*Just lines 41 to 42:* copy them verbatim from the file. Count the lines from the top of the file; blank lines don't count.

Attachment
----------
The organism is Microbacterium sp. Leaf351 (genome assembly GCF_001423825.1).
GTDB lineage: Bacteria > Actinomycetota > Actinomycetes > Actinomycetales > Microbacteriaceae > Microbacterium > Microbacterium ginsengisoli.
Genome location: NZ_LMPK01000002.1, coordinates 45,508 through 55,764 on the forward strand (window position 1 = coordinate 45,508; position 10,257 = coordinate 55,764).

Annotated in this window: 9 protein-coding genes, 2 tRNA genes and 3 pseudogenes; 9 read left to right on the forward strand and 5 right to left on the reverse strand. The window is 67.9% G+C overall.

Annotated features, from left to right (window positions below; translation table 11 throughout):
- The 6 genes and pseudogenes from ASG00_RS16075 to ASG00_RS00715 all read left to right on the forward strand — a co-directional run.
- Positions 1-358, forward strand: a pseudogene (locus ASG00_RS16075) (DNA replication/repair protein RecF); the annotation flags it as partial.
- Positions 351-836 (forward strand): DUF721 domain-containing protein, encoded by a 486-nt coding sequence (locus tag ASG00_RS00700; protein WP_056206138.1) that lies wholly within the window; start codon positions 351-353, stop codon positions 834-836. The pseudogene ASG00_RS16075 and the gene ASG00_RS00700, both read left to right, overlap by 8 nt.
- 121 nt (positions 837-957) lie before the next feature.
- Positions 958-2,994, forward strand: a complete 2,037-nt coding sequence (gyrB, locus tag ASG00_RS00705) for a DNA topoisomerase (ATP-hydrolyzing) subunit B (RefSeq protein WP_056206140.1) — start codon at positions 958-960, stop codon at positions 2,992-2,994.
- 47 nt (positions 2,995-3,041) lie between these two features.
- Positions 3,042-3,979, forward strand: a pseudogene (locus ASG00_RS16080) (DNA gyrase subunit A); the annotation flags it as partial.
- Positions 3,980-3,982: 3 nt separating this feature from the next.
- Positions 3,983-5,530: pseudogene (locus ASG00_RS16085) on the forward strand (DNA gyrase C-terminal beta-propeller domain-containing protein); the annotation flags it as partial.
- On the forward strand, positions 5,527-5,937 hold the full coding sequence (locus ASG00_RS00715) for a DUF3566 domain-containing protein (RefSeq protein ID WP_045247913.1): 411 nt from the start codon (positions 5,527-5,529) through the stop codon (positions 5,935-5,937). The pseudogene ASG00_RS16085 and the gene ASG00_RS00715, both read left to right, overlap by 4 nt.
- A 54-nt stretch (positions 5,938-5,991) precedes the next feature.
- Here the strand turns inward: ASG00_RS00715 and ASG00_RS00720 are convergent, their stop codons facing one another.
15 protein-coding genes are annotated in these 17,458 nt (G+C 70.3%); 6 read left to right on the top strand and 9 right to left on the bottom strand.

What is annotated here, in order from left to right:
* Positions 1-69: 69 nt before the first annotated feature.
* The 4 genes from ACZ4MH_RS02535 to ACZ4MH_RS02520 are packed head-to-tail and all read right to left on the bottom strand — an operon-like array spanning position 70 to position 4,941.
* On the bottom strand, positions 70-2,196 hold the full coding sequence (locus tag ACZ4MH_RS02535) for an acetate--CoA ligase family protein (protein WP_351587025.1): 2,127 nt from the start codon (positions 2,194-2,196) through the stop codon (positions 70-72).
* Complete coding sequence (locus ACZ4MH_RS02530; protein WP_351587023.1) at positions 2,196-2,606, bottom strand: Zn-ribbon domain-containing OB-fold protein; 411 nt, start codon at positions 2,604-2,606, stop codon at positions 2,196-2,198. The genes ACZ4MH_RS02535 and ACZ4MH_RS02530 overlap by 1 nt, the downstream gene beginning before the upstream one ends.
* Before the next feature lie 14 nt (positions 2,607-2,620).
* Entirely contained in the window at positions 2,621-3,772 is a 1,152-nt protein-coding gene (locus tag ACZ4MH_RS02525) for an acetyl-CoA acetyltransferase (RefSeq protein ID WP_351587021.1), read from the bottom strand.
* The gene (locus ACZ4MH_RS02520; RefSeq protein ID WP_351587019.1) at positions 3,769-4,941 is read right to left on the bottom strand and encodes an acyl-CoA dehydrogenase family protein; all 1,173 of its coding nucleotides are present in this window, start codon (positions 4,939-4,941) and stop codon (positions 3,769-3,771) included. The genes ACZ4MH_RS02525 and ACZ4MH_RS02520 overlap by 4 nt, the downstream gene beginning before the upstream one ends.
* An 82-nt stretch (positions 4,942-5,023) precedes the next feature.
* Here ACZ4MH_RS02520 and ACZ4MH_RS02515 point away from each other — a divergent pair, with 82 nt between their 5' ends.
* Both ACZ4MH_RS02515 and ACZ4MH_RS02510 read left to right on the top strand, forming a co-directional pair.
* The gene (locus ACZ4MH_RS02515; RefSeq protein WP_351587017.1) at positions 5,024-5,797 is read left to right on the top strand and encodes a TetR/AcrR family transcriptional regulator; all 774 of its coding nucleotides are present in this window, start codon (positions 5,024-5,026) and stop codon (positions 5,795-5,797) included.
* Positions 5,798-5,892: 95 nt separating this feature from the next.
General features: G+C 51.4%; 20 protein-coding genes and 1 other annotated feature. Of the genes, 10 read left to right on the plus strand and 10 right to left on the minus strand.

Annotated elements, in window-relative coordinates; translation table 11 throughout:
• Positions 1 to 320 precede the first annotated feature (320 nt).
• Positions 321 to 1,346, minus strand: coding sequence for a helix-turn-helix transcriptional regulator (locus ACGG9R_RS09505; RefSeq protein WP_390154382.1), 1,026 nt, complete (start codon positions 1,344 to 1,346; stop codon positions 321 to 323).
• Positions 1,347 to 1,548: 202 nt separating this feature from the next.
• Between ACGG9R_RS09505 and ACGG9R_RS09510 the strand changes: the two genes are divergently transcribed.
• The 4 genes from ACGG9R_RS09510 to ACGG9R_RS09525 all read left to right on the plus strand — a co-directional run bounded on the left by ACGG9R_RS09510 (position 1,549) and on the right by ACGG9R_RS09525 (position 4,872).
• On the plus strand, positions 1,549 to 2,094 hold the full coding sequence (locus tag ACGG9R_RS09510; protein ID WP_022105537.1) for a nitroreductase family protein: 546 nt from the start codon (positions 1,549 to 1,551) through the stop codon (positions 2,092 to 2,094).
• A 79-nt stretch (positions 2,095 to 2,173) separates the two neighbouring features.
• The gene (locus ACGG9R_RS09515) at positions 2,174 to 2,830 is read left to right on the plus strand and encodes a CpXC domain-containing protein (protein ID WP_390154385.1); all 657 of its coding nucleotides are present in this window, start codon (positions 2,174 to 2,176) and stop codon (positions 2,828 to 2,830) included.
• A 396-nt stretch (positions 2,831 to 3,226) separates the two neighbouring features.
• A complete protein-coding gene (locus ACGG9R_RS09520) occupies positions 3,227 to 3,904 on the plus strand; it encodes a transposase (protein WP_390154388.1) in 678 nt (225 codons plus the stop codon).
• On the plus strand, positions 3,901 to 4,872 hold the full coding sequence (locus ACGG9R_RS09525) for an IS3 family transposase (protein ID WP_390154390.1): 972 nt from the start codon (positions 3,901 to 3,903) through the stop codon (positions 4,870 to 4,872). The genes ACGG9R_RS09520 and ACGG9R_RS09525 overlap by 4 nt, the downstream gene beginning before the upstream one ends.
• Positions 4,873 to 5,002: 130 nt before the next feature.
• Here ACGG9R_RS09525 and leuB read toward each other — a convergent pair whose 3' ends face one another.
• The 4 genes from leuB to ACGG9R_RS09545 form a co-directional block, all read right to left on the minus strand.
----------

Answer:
• The gene (locus ACGG9R_RS09515) at positions 2,174 to 2,830 is read left to right on the plus strand and encodes a CpXC domain-containing protein (protein ID WP_390154385.1); all 657 of its coding nucleotides are present in this window, start codon (positions 2,174 to 2,176) and stop codon (positions 2,828 to 2,830) included.
• A 396-nt stretch (positions 2,831 to 3,226) separates the two neighbouring features.